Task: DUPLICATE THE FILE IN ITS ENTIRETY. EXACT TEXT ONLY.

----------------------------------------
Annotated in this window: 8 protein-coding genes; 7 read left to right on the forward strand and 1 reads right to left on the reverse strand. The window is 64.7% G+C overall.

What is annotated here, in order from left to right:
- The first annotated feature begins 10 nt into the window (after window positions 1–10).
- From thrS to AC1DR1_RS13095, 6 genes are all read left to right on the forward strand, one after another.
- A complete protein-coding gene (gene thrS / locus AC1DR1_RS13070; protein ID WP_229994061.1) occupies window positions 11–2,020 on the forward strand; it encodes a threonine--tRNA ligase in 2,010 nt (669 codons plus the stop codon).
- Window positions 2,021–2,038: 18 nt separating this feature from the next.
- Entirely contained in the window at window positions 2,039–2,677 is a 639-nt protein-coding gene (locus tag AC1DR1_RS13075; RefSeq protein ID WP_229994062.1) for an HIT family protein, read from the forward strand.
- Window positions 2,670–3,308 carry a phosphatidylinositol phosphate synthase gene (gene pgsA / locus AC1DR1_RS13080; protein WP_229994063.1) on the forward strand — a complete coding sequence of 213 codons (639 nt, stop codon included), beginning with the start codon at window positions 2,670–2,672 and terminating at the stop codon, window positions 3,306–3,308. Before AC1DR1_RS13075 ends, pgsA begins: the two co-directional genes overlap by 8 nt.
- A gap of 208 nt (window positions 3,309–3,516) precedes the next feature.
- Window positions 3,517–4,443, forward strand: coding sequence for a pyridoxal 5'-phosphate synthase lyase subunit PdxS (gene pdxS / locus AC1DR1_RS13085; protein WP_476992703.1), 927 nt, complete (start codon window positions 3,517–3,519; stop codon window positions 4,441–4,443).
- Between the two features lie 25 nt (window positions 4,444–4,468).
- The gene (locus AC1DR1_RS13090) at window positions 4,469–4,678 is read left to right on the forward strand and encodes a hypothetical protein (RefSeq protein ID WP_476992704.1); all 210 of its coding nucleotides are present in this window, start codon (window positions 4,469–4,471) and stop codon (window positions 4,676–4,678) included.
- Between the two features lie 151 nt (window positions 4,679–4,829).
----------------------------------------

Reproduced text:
Annotated in this window: 8 protein-coding genes; 7 read left to right on the forward strand and 1 reads right to left on the reverse strand. The window is 64.7% G+C overall.

What is annotated here, in order from left to right:
- The first annotated feature begins 10 nt into the window (after window positions 1–10).
- From thrS to AC1DR1_RS13095, 6 genes are all read left to right on the forward strand, one after another.
- A complete protein-coding gene (gene thrS / locus AC1DR1_RS13070; protein ID WP_229994061.1) occupies window positions 11–2,020 on the forward strand; it encodes a threonine--tRNA ligase in 2,010 nt (669 codons plus the stop codon).
- Window positions 2,021–2,038: 18 nt separating this feature from the next.
- Entirely contained in the window at window positions 2,039–2,677 is a 639-nt protein-coding gene (locus tag AC1DR1_RS13075; RefSeq protein ID WP_229994062.1) for an HIT family protein, read from the forward strand.
- Window positions 2,670–3,308 carry a phosphatidylinositol phosphate synthase gene (gene pgsA / locus AC1DR1_RS13080; protein WP_229994063.1) on the forward strand — a complete coding sequence of 213 codons (639 nt, stop codon included), beginning with the start codon at window positions 2,670–2,672 and terminating at the stop codon, window positions 3,306–3,308. Before AC1DR1_RS13075 ends, pgsA begins: the two co-directional genes overlap by 8 nt.
- A gap of 208 nt (window positions 3,309–3,516) precedes the next feature.
- Window positions 3,517–4,443, forward strand: coding sequence for a pyridoxal 5'-phosphate synthase lyase subunit PdxS (gene pdxS / locus AC1DR1_RS13085; protein WP_476992703.1), 927 nt, complete (start codon window positions 3,517–3,519; stop codon window positions 4,441–4,443).
- Between the two features lie 25 nt (window positions 4,444–4,468).
- The gene (locus AC1DR1_RS13090) at window positions 4,469–4,678 is read left to right on the forward strand and encodes a hypothetical protein (RefSeq protein ID WP_476992704.1); all 210 of its coding nucleotides are present in this window, start codon (window positions 4,469–4,471) and stop codon (window positions 4,676–4,678) included.
- Between the two features lie 151 nt (window positions 4,679–4,829).